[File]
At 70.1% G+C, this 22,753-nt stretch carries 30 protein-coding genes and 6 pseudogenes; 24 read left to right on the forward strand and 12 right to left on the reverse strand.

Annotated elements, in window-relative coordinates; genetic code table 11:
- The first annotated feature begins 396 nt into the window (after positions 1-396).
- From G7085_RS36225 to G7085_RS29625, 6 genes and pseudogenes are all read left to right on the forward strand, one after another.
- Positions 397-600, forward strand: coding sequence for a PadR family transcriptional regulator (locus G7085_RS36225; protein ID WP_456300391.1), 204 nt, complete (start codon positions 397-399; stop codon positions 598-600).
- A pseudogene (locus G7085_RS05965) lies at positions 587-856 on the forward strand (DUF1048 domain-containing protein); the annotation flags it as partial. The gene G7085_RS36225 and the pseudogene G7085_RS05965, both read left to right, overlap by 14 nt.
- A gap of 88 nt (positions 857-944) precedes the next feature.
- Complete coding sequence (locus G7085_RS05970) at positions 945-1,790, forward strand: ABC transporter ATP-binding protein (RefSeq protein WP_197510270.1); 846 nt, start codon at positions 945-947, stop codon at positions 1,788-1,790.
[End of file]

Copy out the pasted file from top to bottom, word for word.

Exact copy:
At 70.1% G+C, this 22,753-nt stretch carries 30 protein-coding genes and 6 pseudogenes; 24 read left to right on the forward strand and 12 right to left on the reverse strand.

Annotated elements, in window-relative coordinates; genetic code table 11:
- The first annotated feature begins 396 nt into the window (after positions 1-396).
- From G7085_RS36225 to G7085_RS29625, 6 genes and pseudogenes are all read left to right on the forward strand, one after another.
- Positions 397-600, forward strand: coding sequence for a PadR family transcriptional regulator (locus G7085_RS36225; protein ID WP_456300391.1), 204 nt, complete (start codon positions 397-399; stop codon positions 598-600).
- A pseudogene (locus G7085_RS05965) lies at positions 587-856 on the forward strand (DUF1048 domain-containing protein); the annotation flags it as partial. The gene G7085_RS36225 and the pseudogene G7085_RS05965, both read left to right, overlap by 14 nt.
- A gap of 88 nt (positions 857-944) precedes the next feature.
- Complete coding sequence (locus G7085_RS05970) at positions 945-1,790, forward strand: ABC transporter ATP-binding protein (RefSeq protein WP_197510270.1); 846 nt, start codon at positions 945-947, stop codon at positions 1,788-1,790.